Warming and elevated CO2 combine to increase microbial mineralisation of soil organic matter
Osanai, Y and Janes, JK and Newton, PCD and Hovenden, MJ, Warming and elevated CO2 combine to increase microbial mineralisation of soil organic matter, Soil Biology and Biochemistry, 85 pp. 110-118. ISSN 0038-0717 (2015) [Refereed Article]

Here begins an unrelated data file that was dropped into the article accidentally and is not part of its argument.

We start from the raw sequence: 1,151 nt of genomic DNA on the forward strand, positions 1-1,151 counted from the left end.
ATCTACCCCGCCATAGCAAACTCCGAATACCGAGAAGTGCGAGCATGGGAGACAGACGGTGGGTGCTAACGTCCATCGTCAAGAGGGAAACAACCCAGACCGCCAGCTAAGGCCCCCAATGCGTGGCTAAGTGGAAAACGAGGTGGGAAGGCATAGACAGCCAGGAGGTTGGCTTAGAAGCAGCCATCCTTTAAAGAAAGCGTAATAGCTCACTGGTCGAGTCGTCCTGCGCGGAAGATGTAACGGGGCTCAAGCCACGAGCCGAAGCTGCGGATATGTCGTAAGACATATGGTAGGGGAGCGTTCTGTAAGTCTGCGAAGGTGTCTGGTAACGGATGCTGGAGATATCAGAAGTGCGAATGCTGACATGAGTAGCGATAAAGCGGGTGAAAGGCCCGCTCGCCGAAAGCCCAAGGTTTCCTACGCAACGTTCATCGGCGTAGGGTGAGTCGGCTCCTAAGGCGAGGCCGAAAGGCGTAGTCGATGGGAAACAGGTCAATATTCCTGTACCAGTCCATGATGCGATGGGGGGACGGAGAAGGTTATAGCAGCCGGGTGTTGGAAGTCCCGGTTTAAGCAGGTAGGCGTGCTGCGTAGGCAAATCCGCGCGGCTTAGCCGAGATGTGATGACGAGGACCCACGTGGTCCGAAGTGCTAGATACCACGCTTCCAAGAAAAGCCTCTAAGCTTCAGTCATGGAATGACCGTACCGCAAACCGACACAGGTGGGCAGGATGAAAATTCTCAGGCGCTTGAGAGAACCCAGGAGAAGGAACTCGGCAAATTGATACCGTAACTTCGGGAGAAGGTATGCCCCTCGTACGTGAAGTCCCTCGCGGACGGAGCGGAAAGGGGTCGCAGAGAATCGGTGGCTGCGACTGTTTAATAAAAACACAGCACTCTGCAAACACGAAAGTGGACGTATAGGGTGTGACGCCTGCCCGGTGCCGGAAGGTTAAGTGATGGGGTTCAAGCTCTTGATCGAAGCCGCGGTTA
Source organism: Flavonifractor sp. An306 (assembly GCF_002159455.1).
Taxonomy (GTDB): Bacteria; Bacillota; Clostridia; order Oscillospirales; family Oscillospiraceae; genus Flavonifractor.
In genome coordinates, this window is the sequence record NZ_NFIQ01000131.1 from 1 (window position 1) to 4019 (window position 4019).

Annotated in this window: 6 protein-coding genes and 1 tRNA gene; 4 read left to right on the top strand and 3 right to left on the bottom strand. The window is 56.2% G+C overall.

The net annual exchange of carbon between the atmosphere and terrestrial ecosystems is of prime importance in determining the concentration of CO2 ([CO2]) in the atmosphere and consequently future climate. Carbon loss occurs primarily through soil respiration; it is known that respiration is sensitive to the global changes in [CO2] and temperature, suggesting that the net carbon balance may change in the future. However, field manipulations of temperature and [CO2] alter many important environmental factors so it is unclear how much of the observed alterations in soil respiration is due to changes of microbial function itself instead of changes to the physical and chemical environment. Here we focus on resolving the importance of changes in the microbial community in response to warming and elevated [CO2] on carbon mineralisation, something not possible in field measurements. We took plant material and soil inocula from a long running experiment where native grassland had been exposed to both warming and elevated CO2 and constructed a reciprocal transplant experiment. We found that the rate of decomposition (heterotrophic respiration) was strongly determined by the origin of the microbial community. The combined warming + elevated CO2 treatment produced a soil community that gave respiration rates 30% higher when provided with shoot litter and 70% for root litter than elevated CO2 treatment alone, with the treatment source of the litter being unimportant. Warming, especially in the presence of elevated CO2, increased the size of the apparent labile carbon pool when either C3 or C4 litter was added. Thus, the metabolic activity of the soil community was affected by the combination of warming and elevated CO2 such that it had an increased ability to mineralise added organic matter, regardless of its source. Therefore, soil C efflux may be substantially increased in a warmer, high CO2 world. Current ecosystem models mostly drive heterotrophic respiration from plant litter quality, soil moisture and temperature but our findings suggest equal attention will need to be paid to capturing microbial processes if we are to accurately project the future C balance of terrestrial ecosystems and quantify the feedback effect on atmospheric concentrations of CO2.